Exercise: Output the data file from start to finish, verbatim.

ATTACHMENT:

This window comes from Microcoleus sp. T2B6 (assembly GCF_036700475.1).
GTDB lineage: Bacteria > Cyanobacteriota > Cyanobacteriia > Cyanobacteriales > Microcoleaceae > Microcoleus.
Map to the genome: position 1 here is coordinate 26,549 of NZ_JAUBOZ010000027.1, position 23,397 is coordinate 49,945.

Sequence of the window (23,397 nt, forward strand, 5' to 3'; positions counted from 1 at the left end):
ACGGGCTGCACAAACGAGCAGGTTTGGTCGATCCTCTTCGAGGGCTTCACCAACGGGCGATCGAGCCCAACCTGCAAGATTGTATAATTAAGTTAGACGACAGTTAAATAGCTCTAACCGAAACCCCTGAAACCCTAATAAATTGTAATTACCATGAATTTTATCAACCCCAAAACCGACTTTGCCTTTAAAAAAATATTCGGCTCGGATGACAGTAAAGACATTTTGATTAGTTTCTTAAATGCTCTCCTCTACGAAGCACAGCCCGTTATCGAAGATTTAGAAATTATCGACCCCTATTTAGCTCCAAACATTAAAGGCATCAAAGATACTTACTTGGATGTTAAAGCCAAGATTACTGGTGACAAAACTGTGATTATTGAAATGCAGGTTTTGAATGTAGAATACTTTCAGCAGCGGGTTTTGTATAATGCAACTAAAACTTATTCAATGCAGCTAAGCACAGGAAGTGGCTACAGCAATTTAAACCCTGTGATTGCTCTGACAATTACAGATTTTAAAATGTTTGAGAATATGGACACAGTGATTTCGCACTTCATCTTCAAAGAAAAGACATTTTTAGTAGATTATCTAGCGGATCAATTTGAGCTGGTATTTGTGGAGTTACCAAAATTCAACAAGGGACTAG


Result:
This window comes from Microcoleus sp. T2B6 (assembly GCF_036700475.1).
GTDB lineage: Bacteria > Cyanobacteriota > Cyanobacteriia > Cyanobacteriales > Microcoleaceae > Microcoleus.
Map to the genome: position 1 here is coordinate 26,549 of NZ_JAUBOZ010000027.1, position 23,397 is coordinate 49,945.

Sequence of the window (23,397 nt, forward strand, 5' to 3'; positions counted from 1 at the left end):
ACGGGCTGCACAAACGAGCAGGTTTGGTCGATCCTCTTCGAGGGCTTCACCAACGGGCGATCGAGCCCAACCTGCAAGATTGTATAATTAAGTTAGACGACAGTTAAATAGCTCTAACCGAAACCCCTGAAACCCTAATAAATTGTAATTACCATGAATTTTATCAACCCCAAAACCGACTTTGCCTTTAAAAAAATATTCGGCTCGGATGACAGTAAAGACATTTTGATTAGTTTCTTAAATGCTCTCCTCTACGAAGCACAGCCCGTTATCGAAGATTTAGAAATTATCGACCCCTATTTAGCTCCAAACATTAAAGGCATCAAAGATACTTACTTGGATGTTAAAGCCAAGATTACTGGTGACAAAACTGTGATTATTGAAATGCAGGTTTTGAATGTAGAATACTTTCAGCAGCGGGTTTTGTATAATGCAACTAAAACTTATTCAATGCAGCTAAGCACAGGAAGTGGCTACAGCAATTTAAACCCTGTGATTGCTCTGACAATTACAGATTTTAAAATGTTTGAGAATATGGACACAGTGATTTCGCACTTCATCTTCAAAGAAAAGACATTTTTAGTAGATTATCTAGCGGATCAATTTGAGCTGGTATTTGTGGAGTTACCAAAATTCAACAAGGGACTAG